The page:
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Reflections and Resolutions

So here we are again. One more turn around this mortal coil, drinking to forget the follies of an old year and toasting the auspiciousness of the new. For me 2017 has been extremely enjoyable, uncanny parallels between the 1930s and the present notwithstanding. I hope it has been the same for you.

Enjoyable but busy — which is why you haven’t heard too much from me in 2017. Fortunately, life hasn’t been all work and no play. And you’ll hear more about all of the play in 2018. See under: Resolutions (below).

For now, I’m going to do something rather out of character as we sail into the sunset of 2017. Any long-time reader of Tempest knows that I’m not a fan of “best-of” lists, but since I’m already hearing the siren call of New Year’s Eve festivities, I’ll make an exception of sorts. Following is a list (in no particular order) of five beers I drank for the first time this year and found particularly impressive. I’m picking more or less at random here, but they’re all beers worth searching out. Three Tankards, if you will. Along with these five beers, I’m including a list of five stellar beer-related places I visited for the first time this year. All are places that you’ll want to put on your travel bucket list for 2018 or further in the future.

Reflections I: Beers

Birra Baladin, Elixir. My first beer of 2017, Baladin’s Elixir set quite the tone for the year. This beer is a malthead’s dream: honeyed malt sweetness to spare, rum-soaked dark cherries, lush caramel, and Calimynra figs mingling with vanilla and toasted coconut. Demarara sugar and high-end milk chocolate (Italian or Belgian, take your pick) follow the initial crescendo of aromas and flavours, all accented by a “Belgian” yeast character that’ll bring plum, baking spice, and overripe banana to mind. If you’ve ever eaten Spanish fig chocolate cake, you’ll love this beer.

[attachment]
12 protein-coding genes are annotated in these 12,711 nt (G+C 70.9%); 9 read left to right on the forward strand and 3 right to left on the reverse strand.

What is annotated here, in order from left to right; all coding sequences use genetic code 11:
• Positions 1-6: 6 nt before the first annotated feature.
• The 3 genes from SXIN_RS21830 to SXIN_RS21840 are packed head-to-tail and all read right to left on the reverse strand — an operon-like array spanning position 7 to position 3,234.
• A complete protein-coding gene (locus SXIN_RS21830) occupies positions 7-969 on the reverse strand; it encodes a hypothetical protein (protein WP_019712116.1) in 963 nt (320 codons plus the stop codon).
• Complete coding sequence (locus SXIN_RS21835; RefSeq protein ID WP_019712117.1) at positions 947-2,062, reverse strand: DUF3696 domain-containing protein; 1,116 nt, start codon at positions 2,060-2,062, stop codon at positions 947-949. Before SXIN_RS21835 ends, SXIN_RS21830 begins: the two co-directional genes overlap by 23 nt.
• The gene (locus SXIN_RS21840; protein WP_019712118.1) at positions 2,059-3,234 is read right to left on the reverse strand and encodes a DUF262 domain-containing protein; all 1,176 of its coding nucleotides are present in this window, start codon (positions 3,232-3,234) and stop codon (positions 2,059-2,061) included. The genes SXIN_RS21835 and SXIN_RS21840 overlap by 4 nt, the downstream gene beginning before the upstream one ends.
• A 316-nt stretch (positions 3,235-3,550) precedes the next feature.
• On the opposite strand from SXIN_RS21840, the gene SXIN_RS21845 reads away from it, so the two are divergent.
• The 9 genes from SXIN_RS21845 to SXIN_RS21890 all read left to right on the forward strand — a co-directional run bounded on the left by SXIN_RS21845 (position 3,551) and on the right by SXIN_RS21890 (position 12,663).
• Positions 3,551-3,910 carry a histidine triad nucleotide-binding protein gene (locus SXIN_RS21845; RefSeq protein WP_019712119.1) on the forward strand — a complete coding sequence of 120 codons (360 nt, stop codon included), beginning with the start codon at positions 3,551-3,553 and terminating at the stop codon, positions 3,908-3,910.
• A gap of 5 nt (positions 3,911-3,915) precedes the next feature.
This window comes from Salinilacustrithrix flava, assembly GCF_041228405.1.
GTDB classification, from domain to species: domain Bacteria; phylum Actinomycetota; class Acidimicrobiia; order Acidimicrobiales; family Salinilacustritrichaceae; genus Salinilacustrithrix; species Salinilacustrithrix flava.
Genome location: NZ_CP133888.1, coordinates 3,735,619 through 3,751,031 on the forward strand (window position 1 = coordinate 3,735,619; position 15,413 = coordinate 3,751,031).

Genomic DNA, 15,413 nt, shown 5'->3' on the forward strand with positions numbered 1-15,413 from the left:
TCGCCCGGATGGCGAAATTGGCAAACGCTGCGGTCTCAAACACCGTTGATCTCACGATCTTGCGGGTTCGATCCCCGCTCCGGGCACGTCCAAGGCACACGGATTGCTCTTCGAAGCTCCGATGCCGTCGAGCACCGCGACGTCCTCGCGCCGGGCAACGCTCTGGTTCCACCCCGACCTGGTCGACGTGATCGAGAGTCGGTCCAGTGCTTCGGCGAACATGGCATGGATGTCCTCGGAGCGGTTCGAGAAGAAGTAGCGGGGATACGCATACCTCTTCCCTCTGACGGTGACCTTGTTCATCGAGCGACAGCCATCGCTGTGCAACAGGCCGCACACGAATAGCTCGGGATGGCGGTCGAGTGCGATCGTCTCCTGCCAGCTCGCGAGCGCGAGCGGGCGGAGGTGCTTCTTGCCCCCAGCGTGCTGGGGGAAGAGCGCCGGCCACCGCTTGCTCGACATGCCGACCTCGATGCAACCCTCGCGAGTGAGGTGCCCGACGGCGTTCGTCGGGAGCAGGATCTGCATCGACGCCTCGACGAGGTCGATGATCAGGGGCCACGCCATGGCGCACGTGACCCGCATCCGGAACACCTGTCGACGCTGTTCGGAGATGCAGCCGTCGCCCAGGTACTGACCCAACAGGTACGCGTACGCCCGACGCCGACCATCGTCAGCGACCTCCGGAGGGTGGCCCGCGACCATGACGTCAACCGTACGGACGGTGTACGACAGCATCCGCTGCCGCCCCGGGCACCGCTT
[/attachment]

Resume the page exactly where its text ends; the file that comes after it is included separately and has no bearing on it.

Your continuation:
Brouwerij ’t Verzet, Oud Bruin. I had visited Cantillon for my second time in as many years the day before, and I could just as easily have listed their superb 2013 Lou Pépé Framboise or their 2016 Saint Lamvinus Grand Cru (featuring Merlot grapes) here. But fortunately we took the word of a woman who has been leading tours of a famous brewery in nearby Bruges for years now. When she’s not regaling beer tourists with stories of her well-respected brewery, she’s singing the praises of up-and-coming younger brewers in the region. And the folks at ’t Verzet are on to something. This copper-garnet beer offers up aromas and flavours you’d usually expect to find in an Oud Bruin, but with a twist: liquid caramel with a dusting of sea salt, chocolate reminiscent of the filling in a Belgian truffle, and a bright balsamic character that heads in the direction of cherry-like Chianti wine. The beer is sour but full-flavoured — a difficult feat to pull off. A green apple/apple cider-like acidity rounds out a subtle earthiness that shades into Amontillado sherry and aged saké.